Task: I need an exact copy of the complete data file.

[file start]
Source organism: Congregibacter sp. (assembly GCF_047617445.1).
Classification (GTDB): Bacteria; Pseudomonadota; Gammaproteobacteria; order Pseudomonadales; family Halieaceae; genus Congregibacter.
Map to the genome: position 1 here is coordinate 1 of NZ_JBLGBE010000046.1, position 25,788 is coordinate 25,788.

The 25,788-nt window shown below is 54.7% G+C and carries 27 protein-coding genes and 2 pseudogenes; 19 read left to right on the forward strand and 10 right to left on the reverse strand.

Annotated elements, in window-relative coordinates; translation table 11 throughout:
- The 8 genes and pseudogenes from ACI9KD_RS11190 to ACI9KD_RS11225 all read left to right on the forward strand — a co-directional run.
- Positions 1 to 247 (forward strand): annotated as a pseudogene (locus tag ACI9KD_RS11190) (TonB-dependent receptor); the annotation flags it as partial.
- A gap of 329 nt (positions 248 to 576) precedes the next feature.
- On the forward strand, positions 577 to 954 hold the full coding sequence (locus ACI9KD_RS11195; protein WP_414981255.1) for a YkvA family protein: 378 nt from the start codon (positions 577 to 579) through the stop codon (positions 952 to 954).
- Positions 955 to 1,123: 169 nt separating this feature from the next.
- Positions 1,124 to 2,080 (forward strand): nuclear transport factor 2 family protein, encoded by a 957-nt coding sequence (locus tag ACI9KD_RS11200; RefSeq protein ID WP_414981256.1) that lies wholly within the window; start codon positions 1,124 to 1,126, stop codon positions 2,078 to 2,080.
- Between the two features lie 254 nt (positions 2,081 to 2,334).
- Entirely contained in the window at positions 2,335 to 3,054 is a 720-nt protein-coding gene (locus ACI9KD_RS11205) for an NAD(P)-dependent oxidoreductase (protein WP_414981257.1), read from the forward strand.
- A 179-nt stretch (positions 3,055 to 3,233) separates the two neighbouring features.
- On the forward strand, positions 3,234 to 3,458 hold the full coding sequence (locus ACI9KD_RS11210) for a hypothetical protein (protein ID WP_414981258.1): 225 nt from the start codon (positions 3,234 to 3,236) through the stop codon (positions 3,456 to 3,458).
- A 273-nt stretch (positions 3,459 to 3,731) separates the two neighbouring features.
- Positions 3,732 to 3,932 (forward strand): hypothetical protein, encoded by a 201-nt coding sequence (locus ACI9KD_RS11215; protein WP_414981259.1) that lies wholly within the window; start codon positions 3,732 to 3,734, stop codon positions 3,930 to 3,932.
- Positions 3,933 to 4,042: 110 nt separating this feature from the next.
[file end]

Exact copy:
Source organism: Congregibacter sp. (assembly GCF_047617445.1).
Classification (GTDB): Bacteria; Pseudomonadota; Gammaproteobacteria; order Pseudomonadales; family Halieaceae; genus Congregibacter.
Map to the genome: position 1 here is coordinate 1 of NZ_JBLGBE010000046.1, position 25,788 is coordinate 25,788.

The 25,788-nt window shown below is 54.7% G+C and carries 27 protein-coding genes and 2 pseudogenes; 19 read left to right on the forward strand and 10 right to left on the reverse strand.

Annotated elements, in window-relative coordinates; translation table 11 throughout:
- The 8 genes and pseudogenes from ACI9KD_RS11190 to ACI9KD_RS11225 all read left to right on the forward strand — a co-directional run.
- Positions 1 to 247 (forward strand): annotated as a pseudogene (locus tag ACI9KD_RS11190) (TonB-dependent receptor); the annotation flags it as partial.
- A gap of 329 nt (positions 248 to 576) precedes the next feature.
- On the forward strand, positions 577 to 954 hold the full coding sequence (locus ACI9KD_RS11195; protein WP_414981255.1) for a YkvA family protein: 378 nt from the start codon (positions 577 to 579) through the stop codon (positions 952 to 954).
- Positions 955 to 1,123: 169 nt separating this feature from the next.
- Positions 1,124 to 2,080 (forward strand): nuclear transport factor 2 family protein, encoded by a 957-nt coding sequence (locus tag ACI9KD_RS11200; RefSeq protein ID WP_414981256.1) that lies wholly within the window; start codon positions 1,124 to 1,126, stop codon positions 2,078 to 2,080.
- Between the two features lie 254 nt (positions 2,081 to 2,334).
- Entirely contained in the window at positions 2,335 to 3,054 is a 720-nt protein-coding gene (locus ACI9KD_RS11205) for an NAD(P)-dependent oxidoreductase (protein WP_414981257.1), read from the forward strand.
- A 179-nt stretch (positions 3,055 to 3,233) separates the two neighbouring features.
- On the forward strand, positions 3,234 to 3,458 hold the full coding sequence (locus ACI9KD_RS11210) for a hypothetical protein (protein ID WP_414981258.1): 225 nt from the start codon (positions 3,234 to 3,236) through the stop codon (positions 3,456 to 3,458).
- A 273-nt stretch (positions 3,459 to 3,731) separates the two neighbouring features.
- Positions 3,732 to 3,932 (forward strand): hypothetical protein, encoded by a 201-nt coding sequence (locus ACI9KD_RS11215; protein WP_414981259.1) that lies wholly within the window; start codon positions 3,732 to 3,734, stop codon positions 3,930 to 3,932.
- Positions 3,933 to 4,042: 110 nt separating this feature from the next.